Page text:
Human Rights | 30.03.2010
Cambodian slum dwellers forced out of their homes
It is pouring rain on this settlement half an hour away from Phnom Penh. Makeshift shacks have been assembled from plastic sheets and boards. There are kerosene stoves and old mattresses. It reeks of urine and feces. There are loads of kids running around.
"We’re not here out of choice," says Od Jah, who is soaking wet and sitting in front of her shack. "We had a good house in Dey Krahom district on the Tonle Sap River," adds the 25-year-old mother of six.
However, a company wanted to build a shopping center and apartments in Dey Krahom. It tried to persuade the inhabitants to leave the houses that they had built 20 years before; however, they refused to leave.
In January 2009, the families were evicted by force. Manfred Hornung, a German who works with LICADHO, the Cambodian League for the Promotion and Defense of Human Rights in Phnom Penh explains what happened: "At about two in the morning, police units came and cordoned off the area. Then at about six, they started pushing the people to make way for the workers employed by the company that wants the land for itself.
"The workers tore down the houses, using heavy machinery too. The police kept control. Most of the people had no time to get their personal belongings from their houses. Many of them lost everything, including their papers."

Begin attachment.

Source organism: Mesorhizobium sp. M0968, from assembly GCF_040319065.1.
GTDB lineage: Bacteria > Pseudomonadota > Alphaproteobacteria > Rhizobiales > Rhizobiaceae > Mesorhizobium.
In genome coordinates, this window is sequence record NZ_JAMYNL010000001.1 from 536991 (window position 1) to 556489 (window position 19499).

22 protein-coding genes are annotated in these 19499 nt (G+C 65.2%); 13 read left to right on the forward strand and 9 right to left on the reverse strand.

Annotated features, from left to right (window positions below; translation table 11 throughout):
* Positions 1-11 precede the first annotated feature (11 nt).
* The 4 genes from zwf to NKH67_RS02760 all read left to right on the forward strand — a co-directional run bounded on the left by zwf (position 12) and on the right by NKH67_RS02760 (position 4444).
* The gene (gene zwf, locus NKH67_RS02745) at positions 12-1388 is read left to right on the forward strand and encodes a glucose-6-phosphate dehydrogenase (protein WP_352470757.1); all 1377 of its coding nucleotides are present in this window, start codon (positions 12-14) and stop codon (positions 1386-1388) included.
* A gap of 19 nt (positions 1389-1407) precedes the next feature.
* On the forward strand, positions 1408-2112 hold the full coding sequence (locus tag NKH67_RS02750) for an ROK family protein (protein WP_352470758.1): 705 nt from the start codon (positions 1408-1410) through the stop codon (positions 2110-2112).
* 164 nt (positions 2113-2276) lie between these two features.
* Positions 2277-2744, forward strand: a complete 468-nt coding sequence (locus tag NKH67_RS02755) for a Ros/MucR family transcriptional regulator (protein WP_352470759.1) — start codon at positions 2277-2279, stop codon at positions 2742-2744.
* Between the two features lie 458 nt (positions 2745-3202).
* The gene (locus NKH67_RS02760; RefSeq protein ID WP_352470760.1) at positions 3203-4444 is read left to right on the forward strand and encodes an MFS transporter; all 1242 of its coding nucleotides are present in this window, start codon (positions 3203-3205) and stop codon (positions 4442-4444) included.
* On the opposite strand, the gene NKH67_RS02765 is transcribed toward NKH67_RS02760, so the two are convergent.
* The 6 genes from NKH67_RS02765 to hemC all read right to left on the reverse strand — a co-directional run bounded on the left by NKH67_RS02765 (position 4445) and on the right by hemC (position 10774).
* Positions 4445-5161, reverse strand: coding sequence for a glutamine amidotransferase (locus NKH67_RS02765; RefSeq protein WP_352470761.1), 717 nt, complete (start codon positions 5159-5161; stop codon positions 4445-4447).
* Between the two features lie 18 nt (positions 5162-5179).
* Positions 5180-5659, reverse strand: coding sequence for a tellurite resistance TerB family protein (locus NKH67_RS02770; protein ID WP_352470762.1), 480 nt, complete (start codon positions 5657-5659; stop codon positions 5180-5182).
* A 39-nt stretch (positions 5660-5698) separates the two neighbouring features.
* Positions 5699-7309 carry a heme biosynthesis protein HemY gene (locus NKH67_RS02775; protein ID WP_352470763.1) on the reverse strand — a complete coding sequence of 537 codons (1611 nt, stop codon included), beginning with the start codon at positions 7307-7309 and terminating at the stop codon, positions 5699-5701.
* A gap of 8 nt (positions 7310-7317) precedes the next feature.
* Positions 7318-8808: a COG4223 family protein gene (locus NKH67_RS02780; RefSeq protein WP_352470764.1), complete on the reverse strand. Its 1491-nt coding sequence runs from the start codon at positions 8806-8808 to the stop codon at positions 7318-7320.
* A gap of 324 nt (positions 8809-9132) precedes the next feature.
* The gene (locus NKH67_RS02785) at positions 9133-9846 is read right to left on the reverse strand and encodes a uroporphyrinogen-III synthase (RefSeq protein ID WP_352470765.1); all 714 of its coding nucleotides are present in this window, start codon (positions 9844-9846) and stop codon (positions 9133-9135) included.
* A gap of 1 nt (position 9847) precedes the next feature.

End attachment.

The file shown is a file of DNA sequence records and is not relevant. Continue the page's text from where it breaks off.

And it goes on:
Chin Lydha, a lawyer who works for LICADHO, says the evictions are illegal. He is angry that the slum dwellers were not warned in advance so that they could at least collect their things. "They did not inform people so that they could move by themselves and they just used an administrative measure to evict them without having a court decision."
No support from the courts
The evictions of the Dey Krahom district are not an isolated incident. About 40,000 people have been evicted since 2003 in Phnom Penh alone – usually to make way for private construction projects. Whole families are often affected, says Manfred Hornung, and there is little regard for the law.
"Under Cambodian agricultural law, people have very strong ownership rights. But these are never seen as individual cases. These areas are always cleared by force on a large scale. It is a very serious problem."
Chin Lydha says that people cannot turn to the courts because they are corrupt and biased. "This is the main problem of the Cambodian judiciary system. The courts are not fully independent. The rich and the powerful can interfere, using the court as a way to put pressure on people who have land."
He adds that the courts usually back the companies, permitting them to use violence to evict families from their homes or destroy properties.
Back at the miserable settlement outside Pnomh Penh, Od Jah, the young mother of six, uses rainwater to cook with. She explains that her husband works on a building site 30 kilometers away. He goes there every Monday and comes back on Saturday with a few dollars. He sleeps on site because he cannot afford to commute by moped taxi.
Author: Thomas Kruchem / act
Editor: Thomas Baerthlein